By Maung Zarni
Truths and totalitarianism are irreconcilable. They have never co-existed, they do not coexist, and they never will.
Whatever the exterior – fascist, corporatocracy (government of, for and by corporations), military, communist, or theocratic – the regimes of un-truths share a common hallmark, namely, their marked disdain for empirical facts that undermine their legitimacy. Through manufactured falsehoods, they all try relentlessly to establish and maintain a monopoly grip on power and control the population, both bodies and minds.
The arrest of two Burmese Reuters journalists who were sniffing the military’s dark “top secrets” in Rakhine is just one evidential incident in a long series of frontal assaults on truths which Myanmar’s NLD-military hybrid regime seeks to conceal. Myanmar government uses anachronistic colonial-era ‘security and anti-sedition’ laws to put in interrogation cells journalists or activists who attempt to uncover and expose them at great personal risk, while it labels some of us outside Myanmar as ‘national traitors’ and ‘enemies of the state’. As a recipient of such high national honour, I speak from my own experience.
This is not news, however. Astute students of politics know very well the hand-in-glove nature of falsehoods (official propaganda) and political repression, in all senses of the word.
But what is new, and deeply troubling, is the “Free World” of the West (that is, USA, Canada, EU, Japan and Australia, as well as certain UN agencies) are resorting to exactly the same type of totalitarian methodology insofar as their justifications offered in defence of their business-as-usual Myanmar policies are concerned. That is, London, Washington, Brussels and other western regimes are crafting, promoting and defending a single lie, just as they put out ‘statements of grave concerns’ directed at their increasingly repressive Myanmar business partner.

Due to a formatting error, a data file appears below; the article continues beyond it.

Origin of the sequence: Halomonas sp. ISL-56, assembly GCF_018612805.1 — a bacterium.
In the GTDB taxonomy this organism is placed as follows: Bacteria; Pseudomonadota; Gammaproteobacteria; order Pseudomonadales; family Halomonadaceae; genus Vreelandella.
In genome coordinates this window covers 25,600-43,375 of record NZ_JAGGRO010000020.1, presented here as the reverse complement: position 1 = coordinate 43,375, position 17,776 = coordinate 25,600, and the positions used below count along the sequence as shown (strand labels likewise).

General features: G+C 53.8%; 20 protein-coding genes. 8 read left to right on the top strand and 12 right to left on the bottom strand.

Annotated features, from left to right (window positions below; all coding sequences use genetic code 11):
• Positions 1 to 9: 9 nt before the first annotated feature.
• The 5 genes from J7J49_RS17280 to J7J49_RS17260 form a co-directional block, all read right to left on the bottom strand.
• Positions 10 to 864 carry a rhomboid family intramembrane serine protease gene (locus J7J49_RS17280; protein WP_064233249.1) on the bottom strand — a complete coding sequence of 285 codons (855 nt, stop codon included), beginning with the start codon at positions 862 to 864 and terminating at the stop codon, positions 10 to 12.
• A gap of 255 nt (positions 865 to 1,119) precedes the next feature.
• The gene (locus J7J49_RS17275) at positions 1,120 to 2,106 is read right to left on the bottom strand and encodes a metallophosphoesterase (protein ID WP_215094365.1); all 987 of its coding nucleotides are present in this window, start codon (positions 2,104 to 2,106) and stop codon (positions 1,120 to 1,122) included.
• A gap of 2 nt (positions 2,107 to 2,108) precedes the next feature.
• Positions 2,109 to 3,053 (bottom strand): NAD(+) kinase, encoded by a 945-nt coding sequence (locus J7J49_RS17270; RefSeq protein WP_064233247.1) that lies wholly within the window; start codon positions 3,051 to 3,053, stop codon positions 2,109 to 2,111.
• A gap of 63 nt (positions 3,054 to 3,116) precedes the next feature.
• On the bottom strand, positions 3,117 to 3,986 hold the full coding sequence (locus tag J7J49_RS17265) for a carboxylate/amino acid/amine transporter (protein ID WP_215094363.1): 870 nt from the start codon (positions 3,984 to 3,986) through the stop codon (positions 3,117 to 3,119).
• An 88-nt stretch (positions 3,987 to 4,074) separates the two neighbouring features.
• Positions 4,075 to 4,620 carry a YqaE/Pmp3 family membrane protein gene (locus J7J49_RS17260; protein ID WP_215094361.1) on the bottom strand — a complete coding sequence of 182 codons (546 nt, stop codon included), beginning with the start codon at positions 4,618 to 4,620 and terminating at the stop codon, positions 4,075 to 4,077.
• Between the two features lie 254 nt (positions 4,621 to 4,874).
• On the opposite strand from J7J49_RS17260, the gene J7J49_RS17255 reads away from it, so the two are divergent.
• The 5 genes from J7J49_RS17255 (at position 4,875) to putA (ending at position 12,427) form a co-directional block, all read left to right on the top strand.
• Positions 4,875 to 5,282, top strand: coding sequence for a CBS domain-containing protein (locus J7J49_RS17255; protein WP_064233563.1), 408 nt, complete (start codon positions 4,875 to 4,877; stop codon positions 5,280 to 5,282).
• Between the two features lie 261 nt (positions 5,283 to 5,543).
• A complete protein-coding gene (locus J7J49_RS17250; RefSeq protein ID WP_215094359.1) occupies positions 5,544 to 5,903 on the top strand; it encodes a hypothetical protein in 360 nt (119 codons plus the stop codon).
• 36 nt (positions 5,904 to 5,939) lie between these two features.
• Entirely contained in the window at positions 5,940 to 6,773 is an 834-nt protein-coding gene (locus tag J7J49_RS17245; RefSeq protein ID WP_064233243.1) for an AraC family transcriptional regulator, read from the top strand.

This foundational lie of today’s western policies towards Myanmar goes something like this:
The country is in a fragile democratic transition under the leadership of Aung San Suu Kyi, who represents ‘the best hope’ for the people. Accordingly, the West’s Myanmar policy delusion demands that we suspend our common sense and swallow its self-serving discourse of ‘balancing’ the need to address the country’s genocide of Rohingyas and stand with the Great Democratizer, that is, Aung San Suu Kyi.
These prevailing Myanmar policy discourses are self-serving at best and sinister at worst. As a Burmese activist who has worked on Myanmar political and policy affairs for nearly 30 years, having lived in Washington and London, I smell a rat.
These discourses under their liberal veneer are self-serving because they enable Western commercial and strategic interests, however defined and whatever they are, to stay put in Myanmar despite the genocide. And they are sinister because western policy-makers know that the road to democracy and human rights has never run through any totalitarian ideology or system. Nazi Germany, fascist Japan, communist dictatorships of former USSR and the now deceased Eastern Bloc spring to mind.